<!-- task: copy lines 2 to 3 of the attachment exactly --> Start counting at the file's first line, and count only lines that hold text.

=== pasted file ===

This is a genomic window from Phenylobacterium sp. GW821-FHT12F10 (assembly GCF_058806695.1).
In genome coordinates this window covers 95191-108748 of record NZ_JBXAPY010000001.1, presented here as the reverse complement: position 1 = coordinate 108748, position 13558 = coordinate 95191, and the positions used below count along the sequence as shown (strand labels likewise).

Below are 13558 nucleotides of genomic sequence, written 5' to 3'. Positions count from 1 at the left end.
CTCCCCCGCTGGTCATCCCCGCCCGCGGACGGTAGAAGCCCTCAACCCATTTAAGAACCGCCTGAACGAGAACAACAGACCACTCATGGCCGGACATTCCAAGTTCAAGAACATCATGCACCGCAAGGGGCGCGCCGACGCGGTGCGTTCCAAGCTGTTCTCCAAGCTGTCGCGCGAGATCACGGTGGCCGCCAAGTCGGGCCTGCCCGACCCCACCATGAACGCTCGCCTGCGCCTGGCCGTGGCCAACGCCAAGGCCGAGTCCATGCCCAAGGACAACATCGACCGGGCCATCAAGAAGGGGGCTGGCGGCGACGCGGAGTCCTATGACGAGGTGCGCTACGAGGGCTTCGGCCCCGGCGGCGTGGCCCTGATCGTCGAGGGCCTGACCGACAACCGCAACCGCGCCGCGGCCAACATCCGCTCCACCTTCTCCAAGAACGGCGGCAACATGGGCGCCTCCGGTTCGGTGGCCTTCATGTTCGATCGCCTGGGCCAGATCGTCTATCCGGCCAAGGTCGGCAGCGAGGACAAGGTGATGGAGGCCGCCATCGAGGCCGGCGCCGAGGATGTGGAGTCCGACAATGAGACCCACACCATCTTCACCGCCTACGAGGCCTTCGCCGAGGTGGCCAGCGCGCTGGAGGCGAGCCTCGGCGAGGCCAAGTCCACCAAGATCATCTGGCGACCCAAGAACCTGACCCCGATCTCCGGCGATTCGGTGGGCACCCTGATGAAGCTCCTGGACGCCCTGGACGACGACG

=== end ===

In genome coordinates this window covers 95191-108748 of record NZ_JBXAPY010000001.1, presented here as the reverse complement: position 1 = coordinate 108748, position 13558 = coordinate 95191, and the positions used below count along the sequence as shown (strand labels likewise).

Below are 13558 nucleotides of genomic sequence, written 5' to 3'. Positions count from 1 at the left end.